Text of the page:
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Hunt To Eat Supports Black Bear Hunting in California

Hunt To Eat Supports Black Bear Hunting in California

A black bear paw.

A petition to eliminate bear hunting privileges is back in California; here are 3 reasons why we cannot support it

One year ago, Hunt To Eat released a statement expressing our pleasure about the withdrawal of California S.B. 252 that would have banned bear hunting in the Golden State. 

The removal was in response to the hunting community mobilizing to explain why the bill was ill-conceived and not the right choice for hunting in California. At the time, we also expressed the belief that the issue would arise again. So far in 2022, we have seen initiatives to reduce or remove bear, mountain lion, and bobcat hunting opportunities in Washington, Colorado, Arizona, and, again, in California. 

On Feb. 17, the California Fish and Game Commission will hear Petition 2021-027, a request “to eliminate open hunting season for black bear until the Department’s bear management plan is updated.”

Therefore, Hunt To Eat would like to make our position clear once again. 

Hunt To Eat is built on three pillars: community, real food, and conservation. Those three pillars inform our perspectives and guide our responses to important issues faced by the hunting and conservation communities. Therefore, black bear hunting is consistent with Hunt To Eat’s approach to community, real food, and conservation. 

Petition 2021-027, submitted by the Humane Society of the United States (HSUS), identifies concerns related to a lack of reliable science around the status of black bear populations in California and cites specific threats to bears from climate change and wildfires. By centering its three pillars, Hunt To Eat continues to promote the societal and conservation benefits of the black bear hunt in California and believes that a full closure on the hunt is the wrong decision for hunters and black bears.

Hunt To Eat supports the continuation of the black bear hunt in California for the following reasons:

Community

Bear hunting is a long tradition in North America among both Indigenous and settler hunting communities. These communities continue to practice this tradition in a respectful way that celebrates bear ecology.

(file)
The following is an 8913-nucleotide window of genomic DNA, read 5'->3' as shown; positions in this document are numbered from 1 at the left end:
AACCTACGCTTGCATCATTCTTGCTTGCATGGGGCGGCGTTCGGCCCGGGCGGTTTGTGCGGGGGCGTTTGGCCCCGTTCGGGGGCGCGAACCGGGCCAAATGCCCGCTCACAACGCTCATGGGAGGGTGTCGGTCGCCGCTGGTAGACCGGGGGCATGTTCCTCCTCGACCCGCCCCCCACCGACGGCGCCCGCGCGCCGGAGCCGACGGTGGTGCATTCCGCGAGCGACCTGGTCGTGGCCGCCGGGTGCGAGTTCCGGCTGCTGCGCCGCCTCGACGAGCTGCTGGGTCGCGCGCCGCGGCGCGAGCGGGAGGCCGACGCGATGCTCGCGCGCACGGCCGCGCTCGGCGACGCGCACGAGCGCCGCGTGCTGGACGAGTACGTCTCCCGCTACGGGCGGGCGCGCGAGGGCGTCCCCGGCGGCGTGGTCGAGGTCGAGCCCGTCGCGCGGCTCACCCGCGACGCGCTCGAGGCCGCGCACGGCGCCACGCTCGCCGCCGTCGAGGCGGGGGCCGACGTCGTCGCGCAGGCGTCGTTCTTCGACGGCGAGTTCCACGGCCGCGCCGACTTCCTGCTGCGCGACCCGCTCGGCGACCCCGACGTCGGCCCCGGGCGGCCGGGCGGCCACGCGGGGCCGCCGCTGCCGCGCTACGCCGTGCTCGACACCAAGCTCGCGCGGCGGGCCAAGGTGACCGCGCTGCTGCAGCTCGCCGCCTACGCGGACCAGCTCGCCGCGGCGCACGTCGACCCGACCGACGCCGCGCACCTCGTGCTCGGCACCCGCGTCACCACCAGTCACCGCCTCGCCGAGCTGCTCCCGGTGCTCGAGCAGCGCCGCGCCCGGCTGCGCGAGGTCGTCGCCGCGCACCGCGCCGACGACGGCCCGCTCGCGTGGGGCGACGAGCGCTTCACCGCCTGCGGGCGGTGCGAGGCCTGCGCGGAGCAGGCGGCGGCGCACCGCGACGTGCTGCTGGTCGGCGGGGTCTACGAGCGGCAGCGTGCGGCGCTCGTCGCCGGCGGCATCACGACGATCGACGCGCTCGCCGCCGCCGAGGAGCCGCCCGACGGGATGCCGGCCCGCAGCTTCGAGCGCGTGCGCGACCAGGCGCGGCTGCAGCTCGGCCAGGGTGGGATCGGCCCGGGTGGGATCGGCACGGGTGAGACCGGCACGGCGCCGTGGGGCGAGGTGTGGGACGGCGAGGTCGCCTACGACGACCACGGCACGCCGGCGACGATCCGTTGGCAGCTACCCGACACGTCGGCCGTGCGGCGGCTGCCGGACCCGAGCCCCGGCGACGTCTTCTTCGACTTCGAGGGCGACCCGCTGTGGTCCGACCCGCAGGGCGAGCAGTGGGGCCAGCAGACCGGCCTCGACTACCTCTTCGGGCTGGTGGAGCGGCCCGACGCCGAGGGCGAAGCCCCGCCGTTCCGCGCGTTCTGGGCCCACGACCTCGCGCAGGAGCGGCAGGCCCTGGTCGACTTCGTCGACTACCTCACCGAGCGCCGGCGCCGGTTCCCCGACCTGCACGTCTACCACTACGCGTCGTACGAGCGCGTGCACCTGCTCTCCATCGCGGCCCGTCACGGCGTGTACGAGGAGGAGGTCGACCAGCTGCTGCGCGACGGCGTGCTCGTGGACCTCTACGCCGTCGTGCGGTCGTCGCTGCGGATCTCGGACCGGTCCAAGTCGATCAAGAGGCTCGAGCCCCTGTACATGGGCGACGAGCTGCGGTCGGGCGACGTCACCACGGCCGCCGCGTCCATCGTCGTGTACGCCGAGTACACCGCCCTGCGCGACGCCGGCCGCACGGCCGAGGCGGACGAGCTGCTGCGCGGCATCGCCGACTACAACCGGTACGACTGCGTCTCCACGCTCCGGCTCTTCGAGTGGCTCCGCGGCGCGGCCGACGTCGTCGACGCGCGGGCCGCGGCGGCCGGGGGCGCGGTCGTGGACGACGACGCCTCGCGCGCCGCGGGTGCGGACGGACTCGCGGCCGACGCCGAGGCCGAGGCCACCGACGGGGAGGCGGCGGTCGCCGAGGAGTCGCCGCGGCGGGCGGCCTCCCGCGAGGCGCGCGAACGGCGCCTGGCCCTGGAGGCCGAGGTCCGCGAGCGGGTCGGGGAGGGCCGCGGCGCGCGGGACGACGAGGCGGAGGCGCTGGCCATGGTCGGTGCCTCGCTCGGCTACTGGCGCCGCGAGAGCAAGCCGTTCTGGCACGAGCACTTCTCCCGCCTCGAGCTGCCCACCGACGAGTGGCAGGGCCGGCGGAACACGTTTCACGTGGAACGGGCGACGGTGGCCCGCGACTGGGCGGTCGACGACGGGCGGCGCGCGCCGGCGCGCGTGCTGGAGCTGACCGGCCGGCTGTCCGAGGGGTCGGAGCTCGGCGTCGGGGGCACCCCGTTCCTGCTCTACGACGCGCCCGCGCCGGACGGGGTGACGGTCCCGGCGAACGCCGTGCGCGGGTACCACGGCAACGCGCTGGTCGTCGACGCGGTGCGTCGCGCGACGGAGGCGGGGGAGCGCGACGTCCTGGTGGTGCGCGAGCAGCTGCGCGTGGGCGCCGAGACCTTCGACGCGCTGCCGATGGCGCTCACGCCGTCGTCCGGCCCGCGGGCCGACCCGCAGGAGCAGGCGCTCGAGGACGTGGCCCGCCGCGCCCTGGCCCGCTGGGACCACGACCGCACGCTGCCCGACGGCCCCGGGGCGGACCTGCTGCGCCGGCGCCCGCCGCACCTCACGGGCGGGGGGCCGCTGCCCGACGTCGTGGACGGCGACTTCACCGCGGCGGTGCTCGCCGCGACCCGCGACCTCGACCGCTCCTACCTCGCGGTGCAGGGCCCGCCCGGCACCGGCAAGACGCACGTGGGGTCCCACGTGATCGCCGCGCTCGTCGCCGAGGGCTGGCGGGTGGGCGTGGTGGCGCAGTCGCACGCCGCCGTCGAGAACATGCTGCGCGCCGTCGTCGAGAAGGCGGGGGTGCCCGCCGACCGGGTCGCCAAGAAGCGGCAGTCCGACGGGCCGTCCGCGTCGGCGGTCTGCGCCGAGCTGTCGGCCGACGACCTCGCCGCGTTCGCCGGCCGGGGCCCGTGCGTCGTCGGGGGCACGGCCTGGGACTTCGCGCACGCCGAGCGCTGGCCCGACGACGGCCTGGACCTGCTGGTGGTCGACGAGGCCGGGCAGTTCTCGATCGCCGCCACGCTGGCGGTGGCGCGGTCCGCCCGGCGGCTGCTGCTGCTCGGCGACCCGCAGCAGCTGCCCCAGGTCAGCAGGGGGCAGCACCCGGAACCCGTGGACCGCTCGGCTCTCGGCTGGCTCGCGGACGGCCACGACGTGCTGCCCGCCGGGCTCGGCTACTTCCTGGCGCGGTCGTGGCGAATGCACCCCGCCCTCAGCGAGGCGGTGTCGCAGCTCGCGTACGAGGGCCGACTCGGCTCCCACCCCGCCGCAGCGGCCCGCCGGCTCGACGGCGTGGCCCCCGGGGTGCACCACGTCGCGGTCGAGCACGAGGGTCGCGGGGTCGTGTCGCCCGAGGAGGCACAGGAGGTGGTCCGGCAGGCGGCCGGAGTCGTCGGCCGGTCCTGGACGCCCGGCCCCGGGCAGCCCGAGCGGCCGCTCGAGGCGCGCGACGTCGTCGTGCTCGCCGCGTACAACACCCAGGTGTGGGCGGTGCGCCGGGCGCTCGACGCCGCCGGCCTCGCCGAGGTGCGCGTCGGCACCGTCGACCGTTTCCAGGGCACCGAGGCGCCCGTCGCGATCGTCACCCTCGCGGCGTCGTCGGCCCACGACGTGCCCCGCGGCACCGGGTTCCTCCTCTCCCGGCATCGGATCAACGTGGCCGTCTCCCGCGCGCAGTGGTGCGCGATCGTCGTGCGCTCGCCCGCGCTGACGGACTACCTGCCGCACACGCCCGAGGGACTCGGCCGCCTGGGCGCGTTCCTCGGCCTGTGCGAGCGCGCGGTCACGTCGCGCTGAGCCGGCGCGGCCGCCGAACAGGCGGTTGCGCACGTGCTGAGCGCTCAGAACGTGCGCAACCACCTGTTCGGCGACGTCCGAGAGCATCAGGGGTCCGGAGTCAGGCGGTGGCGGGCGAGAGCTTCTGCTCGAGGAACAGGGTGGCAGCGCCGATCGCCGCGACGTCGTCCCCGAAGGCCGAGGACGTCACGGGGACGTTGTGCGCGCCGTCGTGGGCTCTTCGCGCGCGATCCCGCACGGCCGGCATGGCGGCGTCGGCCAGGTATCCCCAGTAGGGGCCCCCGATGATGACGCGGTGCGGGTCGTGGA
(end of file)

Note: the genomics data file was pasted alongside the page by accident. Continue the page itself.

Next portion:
A black bear drawing on a tree.

California’s regulated bear hunt creates opportunities for ethical hunters. Some groups who oppose bear hunting point to moral arguments against the hunt. It is important to note that these groups represent their specific organizational goals and do not reflect the voting majority or a rigorous interpretation of the science. We support public engagement and democratic access to wildlife and recognize that not all groups will agree with all wildlife management policies, but that a balanced consideration of the best available knowledge will produce strong decisions.  

Under current law, black bears are classified as game animals. Therefore, bear hunters are required to retain meat from hunted bears. The black bear hunt is not a trophy hunt; it is a well-regulated, traditional hunt that has tremendous community benefits. 

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Hunt To Eat supports law-abiding and ethical hunters who participate in a healthy and ecologically supportive outdoor activity in California.

Real food

Black bear hunters eat the meat from animals they bring home. Black bear meat is among the most protein-rich game meat and makes for some of the most delicious and nutritious wild game meals.

Black bears provide a range of usable parts, including fat that can be rendered into oil, meat, and bones to cook into game stock. Black bear meat is a great source of amino acids, protein, healthy fats, and a range of minerals and vitamins, including iron, riboflavin, and thiamin.

Black bear meat, while a carrier for trichinosis, is delicious and safe to consume if the meat tests negative for trichinosis or is cooked to an internal temperature of 160 degrees Fahrenheit.